Saphenous Vein Graft Aneurysms Clinical Presentation

Updated: Nov 10, 2014
  • Author: Jesse P Jorgensen, MD; Chief Editor: Eric H Yang, MD  more...
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Presentation

History

Most patients with true aneurysms (45-55%) are asymptomatic and present incidentally with a hilar or mediastinal mass on chest radiograph or other imaging modality. Several cases of saphenous vein graft aneurysm (SVGA) that mimic a cardiac mass on echocardiography have been described. Symptomatic patients present with acute coronary syndrome with myocardial infarction (20-25%), unstable angina (15-20%), or congestive heart failure (5%). Compression of surrounding structures may occur; recently, cardiac tamponade from right atrial compression and cardiac ischemia from compression of an adjacent left internal mammary artery bypass graft have been reported.

By contrast, most patients with false aneurysm present with symptoms, including unstable angina (45-50%), myocardial infarction (15%), bleeding (10%), hemoptysis (6%), and infection (4%). Only 15% of patients with false SVGA are asymptomatic.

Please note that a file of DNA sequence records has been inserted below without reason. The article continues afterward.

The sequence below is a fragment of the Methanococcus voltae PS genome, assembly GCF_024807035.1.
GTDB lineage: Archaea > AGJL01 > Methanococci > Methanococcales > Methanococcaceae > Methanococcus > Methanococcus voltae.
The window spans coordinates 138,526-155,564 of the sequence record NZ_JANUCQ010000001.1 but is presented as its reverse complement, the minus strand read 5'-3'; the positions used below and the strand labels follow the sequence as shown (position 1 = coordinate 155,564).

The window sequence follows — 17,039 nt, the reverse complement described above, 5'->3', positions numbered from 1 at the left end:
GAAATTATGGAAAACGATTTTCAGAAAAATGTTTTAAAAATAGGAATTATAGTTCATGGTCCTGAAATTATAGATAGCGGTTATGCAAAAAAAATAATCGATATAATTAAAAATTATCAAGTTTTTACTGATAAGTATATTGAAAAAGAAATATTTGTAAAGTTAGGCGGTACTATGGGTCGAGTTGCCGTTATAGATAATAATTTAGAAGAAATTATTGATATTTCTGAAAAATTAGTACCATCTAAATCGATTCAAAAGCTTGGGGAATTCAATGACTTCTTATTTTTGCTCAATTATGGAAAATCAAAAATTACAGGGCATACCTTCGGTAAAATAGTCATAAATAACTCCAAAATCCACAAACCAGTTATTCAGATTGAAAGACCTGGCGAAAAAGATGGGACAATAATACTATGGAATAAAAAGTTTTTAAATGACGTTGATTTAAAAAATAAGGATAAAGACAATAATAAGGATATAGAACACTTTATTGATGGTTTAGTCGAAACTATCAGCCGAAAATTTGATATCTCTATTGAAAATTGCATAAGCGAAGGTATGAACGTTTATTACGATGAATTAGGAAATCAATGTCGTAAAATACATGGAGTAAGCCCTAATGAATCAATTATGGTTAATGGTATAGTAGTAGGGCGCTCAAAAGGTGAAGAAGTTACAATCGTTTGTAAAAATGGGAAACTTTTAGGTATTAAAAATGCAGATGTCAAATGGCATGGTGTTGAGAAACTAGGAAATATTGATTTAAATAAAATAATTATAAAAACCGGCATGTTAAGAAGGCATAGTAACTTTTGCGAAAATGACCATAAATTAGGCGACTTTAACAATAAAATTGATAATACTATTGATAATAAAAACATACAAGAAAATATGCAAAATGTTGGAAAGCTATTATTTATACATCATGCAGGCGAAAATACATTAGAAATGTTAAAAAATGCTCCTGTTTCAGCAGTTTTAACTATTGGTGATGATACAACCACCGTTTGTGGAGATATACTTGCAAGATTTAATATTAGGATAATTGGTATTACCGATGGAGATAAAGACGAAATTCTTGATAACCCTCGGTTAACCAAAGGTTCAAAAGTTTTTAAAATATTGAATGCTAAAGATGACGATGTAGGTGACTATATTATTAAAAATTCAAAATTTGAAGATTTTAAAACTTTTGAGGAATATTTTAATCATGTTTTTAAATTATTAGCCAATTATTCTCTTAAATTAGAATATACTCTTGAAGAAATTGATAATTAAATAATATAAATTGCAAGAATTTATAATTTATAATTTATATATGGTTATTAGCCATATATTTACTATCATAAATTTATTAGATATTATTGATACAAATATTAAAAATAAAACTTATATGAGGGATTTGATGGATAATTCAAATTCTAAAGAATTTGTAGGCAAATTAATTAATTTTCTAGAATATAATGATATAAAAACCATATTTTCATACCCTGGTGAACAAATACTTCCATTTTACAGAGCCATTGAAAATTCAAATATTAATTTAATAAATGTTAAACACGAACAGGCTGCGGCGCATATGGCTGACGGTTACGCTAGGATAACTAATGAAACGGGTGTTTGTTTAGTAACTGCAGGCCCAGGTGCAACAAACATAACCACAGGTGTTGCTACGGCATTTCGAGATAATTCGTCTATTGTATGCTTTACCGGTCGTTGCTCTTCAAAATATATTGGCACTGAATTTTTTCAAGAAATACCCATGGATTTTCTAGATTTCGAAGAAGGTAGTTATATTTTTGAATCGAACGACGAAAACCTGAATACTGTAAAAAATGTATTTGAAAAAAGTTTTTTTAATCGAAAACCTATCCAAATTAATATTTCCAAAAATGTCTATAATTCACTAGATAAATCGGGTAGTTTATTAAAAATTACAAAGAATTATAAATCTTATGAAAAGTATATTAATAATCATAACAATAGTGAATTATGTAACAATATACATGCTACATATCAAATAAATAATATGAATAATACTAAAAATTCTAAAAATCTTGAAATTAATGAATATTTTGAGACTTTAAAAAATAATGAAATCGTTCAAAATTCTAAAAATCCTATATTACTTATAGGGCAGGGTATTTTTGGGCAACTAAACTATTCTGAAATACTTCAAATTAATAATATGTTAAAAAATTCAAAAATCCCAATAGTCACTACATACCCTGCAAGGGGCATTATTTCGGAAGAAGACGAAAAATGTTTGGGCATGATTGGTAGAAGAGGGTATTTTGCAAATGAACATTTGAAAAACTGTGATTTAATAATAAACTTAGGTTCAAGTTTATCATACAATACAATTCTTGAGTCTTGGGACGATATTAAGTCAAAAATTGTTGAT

Note the following:

  • The sudden onset of chest pain in a patient with SVGA may represent abrupt fistula formation with coronary steal.
  • Hemoptysis may occur because of bleeding from the SVGA into lung parenchyma or from fistula formation between the SVGA and a bronchus.
  • The triad of chest pain, mediastinal mass, and previous coronary bypass surgery has been suggested to raise suspicion for SVGA.
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Physical

The diagnosis of SVGA is typically not suggested by physical examination. However, the following signs may be uncovered:

  • Cutaneous bleeding or hemoptysis from fistula development to either the skin or bronchial tree
  • Palpable pulsatile mass
  • A new murmur (from fistula formation)
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Causes

Authorities have identified a number of disorders in individuals with SVGAs. However, whether the following disorders represent random associations, secondary associations, or true causal factors of SVGAs remains unknown:

  • Previous aneurysms
  • Postoperative mediastinitis prior to aneurysm development
  • Hypertension
  • In one small series, 15% of SVGAs were mycotic and 5% were associated with torn sutures.
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